The puzzle looks great! I put one together once…took me about 50 years, too.

  5. Quite the late poem, and I hope you shared some of your eggnog with Santa :). Thanks for sharing your Christmas memory with the enormous tree from Ong (a great name!) — this was a funny story that I’m sure your family still enjoys re-telling. Those traditions of laughing over stories like this are wonderful indeed.

  6. I remember when my son took up drums. There wasn’t a moment’s peace for me (or any of our neighbors), especially when the windows were open! Glad to see you completed the border of that puzzle first — that way, it kind of accuses you every time you walk past it, until it’s finished!

  7. You know you put together a lot of pieces to the best puzzle of this night of yours, Aud, your life with sibs. Thanks for sharing the memories.

    That one in the picture on the floor, though … good luck with that, Red!

    Merry Christmas, dear friend. ❀

  8. Wonderful post for me to read with my first cup of coffee on Christmas morning Audrey… Thank you for staying up late to write it. Hope your day is most beautiful… Christmas hugs…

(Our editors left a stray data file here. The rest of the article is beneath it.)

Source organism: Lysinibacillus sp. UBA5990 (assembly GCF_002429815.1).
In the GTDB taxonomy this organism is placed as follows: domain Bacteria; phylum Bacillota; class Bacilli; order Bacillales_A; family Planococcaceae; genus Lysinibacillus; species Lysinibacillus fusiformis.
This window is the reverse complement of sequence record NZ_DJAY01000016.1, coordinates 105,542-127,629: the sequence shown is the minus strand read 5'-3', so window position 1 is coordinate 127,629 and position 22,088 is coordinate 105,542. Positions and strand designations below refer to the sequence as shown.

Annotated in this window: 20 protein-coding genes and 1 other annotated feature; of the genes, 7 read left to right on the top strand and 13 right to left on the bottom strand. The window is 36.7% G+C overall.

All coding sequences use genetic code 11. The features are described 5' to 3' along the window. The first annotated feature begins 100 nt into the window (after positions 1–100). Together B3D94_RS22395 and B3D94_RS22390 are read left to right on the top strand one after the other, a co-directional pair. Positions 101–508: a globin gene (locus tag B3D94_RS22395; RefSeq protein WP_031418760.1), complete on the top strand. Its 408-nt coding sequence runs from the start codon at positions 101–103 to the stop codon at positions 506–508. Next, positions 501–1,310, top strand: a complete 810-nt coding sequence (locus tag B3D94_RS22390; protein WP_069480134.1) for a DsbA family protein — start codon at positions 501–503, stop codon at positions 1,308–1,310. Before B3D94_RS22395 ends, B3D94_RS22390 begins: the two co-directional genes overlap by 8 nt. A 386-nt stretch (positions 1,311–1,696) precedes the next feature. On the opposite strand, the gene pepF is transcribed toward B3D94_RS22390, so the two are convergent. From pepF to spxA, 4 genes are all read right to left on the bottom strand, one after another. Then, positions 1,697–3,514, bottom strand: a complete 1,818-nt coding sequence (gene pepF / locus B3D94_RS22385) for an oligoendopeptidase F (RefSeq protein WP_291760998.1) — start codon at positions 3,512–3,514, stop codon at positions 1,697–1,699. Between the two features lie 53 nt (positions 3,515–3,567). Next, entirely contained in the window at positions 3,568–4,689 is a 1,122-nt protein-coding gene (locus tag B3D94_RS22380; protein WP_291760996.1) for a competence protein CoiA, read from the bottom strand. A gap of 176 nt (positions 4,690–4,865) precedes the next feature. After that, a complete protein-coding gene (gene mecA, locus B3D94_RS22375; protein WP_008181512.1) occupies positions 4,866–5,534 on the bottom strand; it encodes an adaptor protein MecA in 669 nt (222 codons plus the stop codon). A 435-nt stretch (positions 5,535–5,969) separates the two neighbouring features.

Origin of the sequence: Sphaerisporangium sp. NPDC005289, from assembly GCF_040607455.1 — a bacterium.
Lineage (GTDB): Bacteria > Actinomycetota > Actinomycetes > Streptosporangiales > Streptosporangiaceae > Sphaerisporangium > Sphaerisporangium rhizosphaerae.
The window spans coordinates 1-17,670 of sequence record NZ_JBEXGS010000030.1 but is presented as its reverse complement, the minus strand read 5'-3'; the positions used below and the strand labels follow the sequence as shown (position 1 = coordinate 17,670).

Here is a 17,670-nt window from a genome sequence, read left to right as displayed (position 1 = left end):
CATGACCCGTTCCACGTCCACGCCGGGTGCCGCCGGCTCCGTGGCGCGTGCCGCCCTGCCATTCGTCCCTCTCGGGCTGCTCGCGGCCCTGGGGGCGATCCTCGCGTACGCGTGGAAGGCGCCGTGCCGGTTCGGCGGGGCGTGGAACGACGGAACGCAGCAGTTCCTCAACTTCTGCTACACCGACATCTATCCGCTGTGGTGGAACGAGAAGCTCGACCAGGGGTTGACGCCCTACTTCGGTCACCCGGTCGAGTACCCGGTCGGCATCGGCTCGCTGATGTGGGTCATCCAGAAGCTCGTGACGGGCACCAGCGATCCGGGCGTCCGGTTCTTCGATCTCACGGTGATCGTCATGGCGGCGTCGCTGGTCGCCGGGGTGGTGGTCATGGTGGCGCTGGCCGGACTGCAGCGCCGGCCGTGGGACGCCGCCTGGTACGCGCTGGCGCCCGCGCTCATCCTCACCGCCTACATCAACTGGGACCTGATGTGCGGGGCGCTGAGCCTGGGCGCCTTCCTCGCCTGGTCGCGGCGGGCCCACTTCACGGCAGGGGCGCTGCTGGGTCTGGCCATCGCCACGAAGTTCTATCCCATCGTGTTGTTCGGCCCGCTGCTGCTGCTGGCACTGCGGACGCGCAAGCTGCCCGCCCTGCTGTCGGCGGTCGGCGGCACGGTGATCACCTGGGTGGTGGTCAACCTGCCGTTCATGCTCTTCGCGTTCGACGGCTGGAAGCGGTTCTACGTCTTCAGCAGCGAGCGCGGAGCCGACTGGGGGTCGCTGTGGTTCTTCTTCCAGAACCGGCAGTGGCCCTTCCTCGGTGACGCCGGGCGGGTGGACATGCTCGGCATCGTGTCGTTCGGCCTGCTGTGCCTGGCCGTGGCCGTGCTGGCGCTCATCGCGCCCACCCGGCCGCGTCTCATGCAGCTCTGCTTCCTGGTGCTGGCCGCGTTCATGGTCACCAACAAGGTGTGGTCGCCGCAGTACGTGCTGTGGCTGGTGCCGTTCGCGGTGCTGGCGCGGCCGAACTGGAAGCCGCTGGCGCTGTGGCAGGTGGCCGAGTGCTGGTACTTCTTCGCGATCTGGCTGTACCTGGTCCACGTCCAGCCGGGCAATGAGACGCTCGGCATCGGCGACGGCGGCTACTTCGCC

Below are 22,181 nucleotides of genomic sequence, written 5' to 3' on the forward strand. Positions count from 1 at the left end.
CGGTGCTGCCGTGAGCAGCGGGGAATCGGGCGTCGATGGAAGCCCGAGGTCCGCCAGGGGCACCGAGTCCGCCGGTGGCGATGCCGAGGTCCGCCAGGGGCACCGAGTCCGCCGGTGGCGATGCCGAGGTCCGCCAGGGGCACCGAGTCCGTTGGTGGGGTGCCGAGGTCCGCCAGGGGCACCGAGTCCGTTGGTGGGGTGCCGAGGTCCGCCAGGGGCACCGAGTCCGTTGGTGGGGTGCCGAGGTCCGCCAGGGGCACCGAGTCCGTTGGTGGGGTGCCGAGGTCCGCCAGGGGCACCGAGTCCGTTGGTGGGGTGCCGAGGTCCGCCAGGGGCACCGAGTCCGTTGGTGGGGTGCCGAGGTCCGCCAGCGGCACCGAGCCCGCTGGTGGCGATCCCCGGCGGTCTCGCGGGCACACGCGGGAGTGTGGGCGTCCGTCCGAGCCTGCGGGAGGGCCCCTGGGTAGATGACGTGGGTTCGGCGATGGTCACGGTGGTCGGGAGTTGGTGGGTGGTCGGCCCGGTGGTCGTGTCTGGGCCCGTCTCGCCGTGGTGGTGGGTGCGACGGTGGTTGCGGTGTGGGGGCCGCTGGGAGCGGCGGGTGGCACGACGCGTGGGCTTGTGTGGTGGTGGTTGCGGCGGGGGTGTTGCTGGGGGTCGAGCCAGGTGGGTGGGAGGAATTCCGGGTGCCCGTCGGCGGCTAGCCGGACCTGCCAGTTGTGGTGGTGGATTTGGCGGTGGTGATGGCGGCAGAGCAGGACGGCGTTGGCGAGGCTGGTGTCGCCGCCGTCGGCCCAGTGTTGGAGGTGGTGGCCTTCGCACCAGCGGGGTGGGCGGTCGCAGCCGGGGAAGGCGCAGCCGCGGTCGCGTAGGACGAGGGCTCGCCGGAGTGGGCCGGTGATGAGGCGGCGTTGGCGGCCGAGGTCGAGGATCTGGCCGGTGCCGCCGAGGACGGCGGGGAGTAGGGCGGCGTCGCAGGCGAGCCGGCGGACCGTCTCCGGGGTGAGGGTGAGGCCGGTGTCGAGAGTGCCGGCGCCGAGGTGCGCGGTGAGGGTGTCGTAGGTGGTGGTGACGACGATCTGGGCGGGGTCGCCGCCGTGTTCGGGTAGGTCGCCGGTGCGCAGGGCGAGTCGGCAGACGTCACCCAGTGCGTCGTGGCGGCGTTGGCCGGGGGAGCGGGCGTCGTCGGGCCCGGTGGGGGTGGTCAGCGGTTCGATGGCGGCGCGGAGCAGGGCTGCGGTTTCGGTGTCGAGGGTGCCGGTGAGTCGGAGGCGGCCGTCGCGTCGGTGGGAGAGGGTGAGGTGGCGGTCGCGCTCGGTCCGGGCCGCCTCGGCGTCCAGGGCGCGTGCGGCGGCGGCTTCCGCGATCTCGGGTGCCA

Michael

  9. Well, Merry Christmas to you…. Super poem. Today, Christmas, would have been my dad’s 89th birthday
    Yesterday, we had dense fog – 10 metre visibility. Yet, people choose to drive like the tornado. There was a 48 car pile up on the highway. Not a great Christmas Eve for those souls

    • Thank you, Rajiv.

      How was yesterday? I hope you surrounded yourself with good memories of your father, Rajiv. I am honored, truly, by your trust in me. Sharing such a painful story isn’t easy. The horror of losing your dad in such a senseless moment…I’ve been the victim of irresponsible driving and have no tolerance for it. Thankfully, I’ve not been hurt. I wish for my hugs to fall upon your shoulders, my friend. xxx